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EDUCATION REPORT – July 17, 2003: Alternative Education - 2003-07-16

This is the VOA Special English Education Report.

Some young people in the United States attend alternative schools. These are schools that offer subject material or teaching methods that are different from traditional public or private schools.

Some parents choose alternative schools because they want an education planned especially for their children’s needs and strengths. The Marcus Garvey School, for example, is a private school in Los Angeles. It was established to help black families who were not happy with the schools in a poor area of the city. The school places importance on subject material related to African American culture. Student test scores are often two or more years above grade level.

Music is at the center of studies at an alternative school in Philadelphia, Pennsylvania. Many students at the Girard Academic Music Program Neighborhood School are also from poor families. They study the traditional subjects taught at other high schools. But they also read and write their own music. Almost all finish school. Most plan to go to college.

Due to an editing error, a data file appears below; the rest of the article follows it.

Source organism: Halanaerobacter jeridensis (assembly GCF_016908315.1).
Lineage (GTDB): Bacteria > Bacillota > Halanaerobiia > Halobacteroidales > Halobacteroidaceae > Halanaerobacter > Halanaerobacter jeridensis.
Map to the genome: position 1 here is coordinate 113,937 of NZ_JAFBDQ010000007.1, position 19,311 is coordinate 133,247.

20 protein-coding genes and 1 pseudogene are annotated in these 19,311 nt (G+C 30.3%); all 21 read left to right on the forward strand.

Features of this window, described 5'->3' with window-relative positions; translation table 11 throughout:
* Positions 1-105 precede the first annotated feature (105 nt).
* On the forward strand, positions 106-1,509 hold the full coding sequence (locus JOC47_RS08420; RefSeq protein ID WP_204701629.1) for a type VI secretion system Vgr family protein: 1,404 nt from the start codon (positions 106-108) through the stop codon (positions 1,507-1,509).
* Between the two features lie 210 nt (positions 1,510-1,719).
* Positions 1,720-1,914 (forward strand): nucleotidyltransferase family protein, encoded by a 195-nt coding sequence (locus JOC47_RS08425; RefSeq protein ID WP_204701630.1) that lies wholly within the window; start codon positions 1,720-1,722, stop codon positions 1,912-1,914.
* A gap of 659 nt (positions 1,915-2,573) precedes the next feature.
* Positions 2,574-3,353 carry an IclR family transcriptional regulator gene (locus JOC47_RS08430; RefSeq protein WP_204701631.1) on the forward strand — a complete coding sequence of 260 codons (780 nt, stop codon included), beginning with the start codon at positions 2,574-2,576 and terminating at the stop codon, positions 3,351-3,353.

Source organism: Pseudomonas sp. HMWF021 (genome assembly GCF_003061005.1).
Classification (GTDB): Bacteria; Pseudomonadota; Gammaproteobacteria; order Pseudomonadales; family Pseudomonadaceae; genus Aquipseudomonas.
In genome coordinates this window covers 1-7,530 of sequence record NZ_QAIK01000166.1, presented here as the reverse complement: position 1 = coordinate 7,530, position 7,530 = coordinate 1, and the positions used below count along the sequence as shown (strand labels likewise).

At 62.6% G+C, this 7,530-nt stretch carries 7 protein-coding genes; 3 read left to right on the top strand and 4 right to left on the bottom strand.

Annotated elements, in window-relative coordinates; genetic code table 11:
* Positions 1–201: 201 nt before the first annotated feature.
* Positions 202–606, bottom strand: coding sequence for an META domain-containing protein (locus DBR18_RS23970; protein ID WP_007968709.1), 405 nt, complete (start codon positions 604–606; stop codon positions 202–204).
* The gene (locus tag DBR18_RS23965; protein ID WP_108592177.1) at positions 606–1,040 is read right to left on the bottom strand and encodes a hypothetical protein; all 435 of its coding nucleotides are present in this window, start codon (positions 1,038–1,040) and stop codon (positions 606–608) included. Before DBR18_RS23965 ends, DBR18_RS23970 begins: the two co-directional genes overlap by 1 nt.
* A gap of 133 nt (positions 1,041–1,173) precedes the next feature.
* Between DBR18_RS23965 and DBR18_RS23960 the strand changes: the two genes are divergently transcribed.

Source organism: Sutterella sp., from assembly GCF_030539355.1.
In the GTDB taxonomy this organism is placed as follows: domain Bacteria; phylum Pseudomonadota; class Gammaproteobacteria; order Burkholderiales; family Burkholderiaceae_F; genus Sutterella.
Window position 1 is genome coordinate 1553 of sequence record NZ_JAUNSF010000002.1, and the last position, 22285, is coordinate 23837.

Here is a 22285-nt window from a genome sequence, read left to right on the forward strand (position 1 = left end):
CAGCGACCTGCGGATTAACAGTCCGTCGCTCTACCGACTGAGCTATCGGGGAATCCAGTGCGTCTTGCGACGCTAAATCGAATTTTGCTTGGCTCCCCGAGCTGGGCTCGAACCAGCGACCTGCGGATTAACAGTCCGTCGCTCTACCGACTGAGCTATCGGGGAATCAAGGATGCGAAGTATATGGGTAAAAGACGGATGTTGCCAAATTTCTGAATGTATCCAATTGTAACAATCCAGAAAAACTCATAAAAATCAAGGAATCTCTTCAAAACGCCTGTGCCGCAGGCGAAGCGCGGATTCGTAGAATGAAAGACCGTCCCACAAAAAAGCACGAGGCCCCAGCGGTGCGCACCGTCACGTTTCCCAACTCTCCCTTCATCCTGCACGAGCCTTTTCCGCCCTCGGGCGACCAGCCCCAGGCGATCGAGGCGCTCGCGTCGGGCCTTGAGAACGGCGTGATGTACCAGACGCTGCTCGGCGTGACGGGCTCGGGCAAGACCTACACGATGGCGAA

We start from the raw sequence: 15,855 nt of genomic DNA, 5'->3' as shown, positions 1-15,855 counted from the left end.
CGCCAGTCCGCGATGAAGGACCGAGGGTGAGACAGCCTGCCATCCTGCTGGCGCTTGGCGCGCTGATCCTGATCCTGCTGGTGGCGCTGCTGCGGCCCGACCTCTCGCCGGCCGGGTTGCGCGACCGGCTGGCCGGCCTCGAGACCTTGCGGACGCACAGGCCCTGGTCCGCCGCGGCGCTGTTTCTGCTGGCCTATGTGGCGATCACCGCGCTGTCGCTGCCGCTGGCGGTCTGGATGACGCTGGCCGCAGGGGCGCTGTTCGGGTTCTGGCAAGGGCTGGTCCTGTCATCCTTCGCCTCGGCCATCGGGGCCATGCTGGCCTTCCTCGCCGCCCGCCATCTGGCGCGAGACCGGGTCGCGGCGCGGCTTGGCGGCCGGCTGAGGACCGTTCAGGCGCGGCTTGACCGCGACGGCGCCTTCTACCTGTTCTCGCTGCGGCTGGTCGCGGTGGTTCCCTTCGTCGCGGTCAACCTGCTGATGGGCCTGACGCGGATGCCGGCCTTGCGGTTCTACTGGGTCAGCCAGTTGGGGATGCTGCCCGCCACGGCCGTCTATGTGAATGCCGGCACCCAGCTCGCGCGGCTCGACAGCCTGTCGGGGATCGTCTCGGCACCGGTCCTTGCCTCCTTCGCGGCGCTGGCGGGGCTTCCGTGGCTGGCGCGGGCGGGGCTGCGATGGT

Some students get an alternative education without leaving home. Online public and private schools offer a chance to learn by computer. For example, physical disabilities prevented a young man in Pennsylvania from attending his local high school. But he recently completed his high school requirements through an Internet school.

Students in alternative schools may also have emotional or other problems that interfere with a traditional education. Many alternative schools that help such young people also provide them with a place to live. Students ages fourteen to eighteen at Rocky Mountain Academy near Sandpoint, Idaho, live in group housing. The college preparatory program includes what is known as adventure-based learning through outdoor education.

In Texas, the Dallas area operates independent public schools for young people who have broken the law. These students are under the control of the Dallas County Juvenile Probation Department. About five-hundred students attend these schools. Officials say that once these young people are released from the criminal justice system, many go on to attend traditional schools.

This VOA Education Report was written by Jerilyn Watson.